Traveling up and down the Northeast Corridor recently reminded me of yet another stark contrast between New York City and Washington DC (where I have the privilege of residing).
At New York cocktail parties, you hear what people -- including campaign donors, hopeful Obama fans, mollified Clintonites, and well read know-it-alls -- hope the new Administration will do about the economy. At holiday parties here in DC, you find out what Obama & Co. will do.
The emerging picture: FDR Redux. To prevent the "R" word now reluctantly acknowledged by almost former President Bush -- recession -- from becoming a terrifying "D" word, the Obama Administration will pull out all the stops and spend, spend, spend on public works projects.
I had a chance, over tart home-made Cosmopolitans in a warm DC home, to wrest a little info from one of the hundreds of ex-Carter and ex-Clinton officials who are working as volunteers -- yes, truly unpaid for 11 weeks -- for the Obama Transition. This man is actually going to work every day at the Office of Management and Budget, finding a gratifying degree of graciousness and cooperation from current White House officials, to shadow and question and propose and plan for the new realities that begin January 20.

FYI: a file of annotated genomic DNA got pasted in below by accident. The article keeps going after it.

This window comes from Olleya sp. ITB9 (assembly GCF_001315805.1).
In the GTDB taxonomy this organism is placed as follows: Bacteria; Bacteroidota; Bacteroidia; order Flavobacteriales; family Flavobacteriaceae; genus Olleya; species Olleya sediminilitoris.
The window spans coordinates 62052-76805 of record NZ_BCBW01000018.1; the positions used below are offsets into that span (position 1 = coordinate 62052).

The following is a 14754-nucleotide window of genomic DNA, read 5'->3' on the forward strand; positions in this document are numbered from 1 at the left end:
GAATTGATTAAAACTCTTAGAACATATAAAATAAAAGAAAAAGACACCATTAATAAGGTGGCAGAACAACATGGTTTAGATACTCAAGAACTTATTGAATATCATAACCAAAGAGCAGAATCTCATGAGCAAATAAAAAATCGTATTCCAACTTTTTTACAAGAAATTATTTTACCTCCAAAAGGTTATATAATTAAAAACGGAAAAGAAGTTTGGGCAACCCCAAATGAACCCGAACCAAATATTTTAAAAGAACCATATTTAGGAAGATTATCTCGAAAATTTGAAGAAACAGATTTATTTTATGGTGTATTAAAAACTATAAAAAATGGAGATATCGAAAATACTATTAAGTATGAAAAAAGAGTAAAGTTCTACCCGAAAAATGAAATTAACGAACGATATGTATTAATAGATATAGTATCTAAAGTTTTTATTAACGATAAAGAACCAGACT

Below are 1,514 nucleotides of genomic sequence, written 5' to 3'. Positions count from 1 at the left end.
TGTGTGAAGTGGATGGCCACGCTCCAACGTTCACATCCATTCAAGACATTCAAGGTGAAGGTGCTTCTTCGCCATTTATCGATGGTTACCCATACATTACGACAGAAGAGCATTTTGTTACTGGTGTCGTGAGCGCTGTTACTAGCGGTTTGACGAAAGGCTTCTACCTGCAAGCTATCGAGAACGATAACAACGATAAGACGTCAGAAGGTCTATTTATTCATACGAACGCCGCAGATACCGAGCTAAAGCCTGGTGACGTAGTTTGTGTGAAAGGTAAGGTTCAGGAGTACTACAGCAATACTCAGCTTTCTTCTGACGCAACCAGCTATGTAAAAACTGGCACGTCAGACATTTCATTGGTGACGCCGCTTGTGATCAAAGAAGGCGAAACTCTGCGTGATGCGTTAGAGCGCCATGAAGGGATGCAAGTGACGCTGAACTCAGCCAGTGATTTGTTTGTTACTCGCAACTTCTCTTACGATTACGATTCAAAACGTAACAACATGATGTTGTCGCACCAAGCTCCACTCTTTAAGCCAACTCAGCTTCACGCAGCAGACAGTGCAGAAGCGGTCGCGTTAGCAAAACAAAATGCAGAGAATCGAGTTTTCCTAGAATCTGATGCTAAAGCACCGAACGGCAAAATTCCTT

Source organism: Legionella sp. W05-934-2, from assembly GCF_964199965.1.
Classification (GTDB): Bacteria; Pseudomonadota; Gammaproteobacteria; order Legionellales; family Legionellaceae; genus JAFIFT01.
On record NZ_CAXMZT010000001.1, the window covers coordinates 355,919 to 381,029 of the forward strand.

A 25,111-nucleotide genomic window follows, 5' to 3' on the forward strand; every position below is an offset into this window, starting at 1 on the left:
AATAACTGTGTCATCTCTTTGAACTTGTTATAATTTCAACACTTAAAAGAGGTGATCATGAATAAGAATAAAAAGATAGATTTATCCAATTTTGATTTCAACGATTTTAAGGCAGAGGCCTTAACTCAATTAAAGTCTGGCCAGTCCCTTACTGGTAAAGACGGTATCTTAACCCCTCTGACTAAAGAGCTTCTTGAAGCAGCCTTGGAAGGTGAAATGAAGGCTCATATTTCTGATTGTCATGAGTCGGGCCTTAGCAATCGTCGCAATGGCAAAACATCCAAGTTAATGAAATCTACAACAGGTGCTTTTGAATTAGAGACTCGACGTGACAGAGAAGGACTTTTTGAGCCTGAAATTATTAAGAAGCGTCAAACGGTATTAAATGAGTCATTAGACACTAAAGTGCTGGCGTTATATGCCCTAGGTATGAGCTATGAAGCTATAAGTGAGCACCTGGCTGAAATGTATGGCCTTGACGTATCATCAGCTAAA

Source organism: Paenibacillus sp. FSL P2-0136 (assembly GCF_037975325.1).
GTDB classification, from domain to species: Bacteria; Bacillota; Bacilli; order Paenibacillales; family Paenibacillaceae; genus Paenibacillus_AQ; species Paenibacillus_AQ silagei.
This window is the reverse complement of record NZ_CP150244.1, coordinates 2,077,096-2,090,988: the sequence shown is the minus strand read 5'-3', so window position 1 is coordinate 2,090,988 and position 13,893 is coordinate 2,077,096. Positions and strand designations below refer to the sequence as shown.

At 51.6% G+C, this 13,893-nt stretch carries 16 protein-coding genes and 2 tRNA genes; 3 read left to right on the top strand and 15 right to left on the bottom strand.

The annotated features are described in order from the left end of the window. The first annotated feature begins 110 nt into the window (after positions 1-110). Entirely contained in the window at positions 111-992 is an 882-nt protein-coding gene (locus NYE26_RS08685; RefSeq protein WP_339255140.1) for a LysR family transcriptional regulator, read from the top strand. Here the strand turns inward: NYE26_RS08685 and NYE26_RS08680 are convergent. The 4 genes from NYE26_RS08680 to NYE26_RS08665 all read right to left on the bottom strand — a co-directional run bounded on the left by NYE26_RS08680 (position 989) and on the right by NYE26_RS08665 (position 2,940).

I asked if Peter Orszag, who is shifting over from the Congressional Budget Office to be head of OMB under Obama, is focused on ways of slashing the federal deficit -- in the spirit of the President-elect's statement that his economic team will go through the federal budget "line by line" to eliminate wasteful and unnecessary programs. No, I was told, the intensive work right now is on "stimulus" -- whether and how to spend as much as $1 trillion to create jobs and get cash into the limping economy.
Democrats have an astoundingly ambitious goal: to see the 111th Congress, convening for the first time on January 6, pass history's most expensive stimulus package within two weeks. They literally want the bill to appear on Obama's new desk at the very moment he moves into the Oval Office.
The President-elect (speaking to Tom Brokaw on Tom's last Meet the Press) clarified his aim as "the largest infrastructure program in roads and bridges" in half a century. Other investments he named: "rebuilding our schools and making sure that they're energy-efficient, making sure that we're investing in electronic medical records and other technologies that can drive down health care costs."
Since the New York crowd likes to look for winning stocks, especially at a glum time of huge paper and actual losses, we can expect some "hot stock" recommendations in the areas tipped by our next President: construction, alternative energies, heat insulation, and electronic record keeping for hospitals and public health agencies.
Dan Raviv is the National Correspondent for Radio and host of the CBS News Weekend Roundup.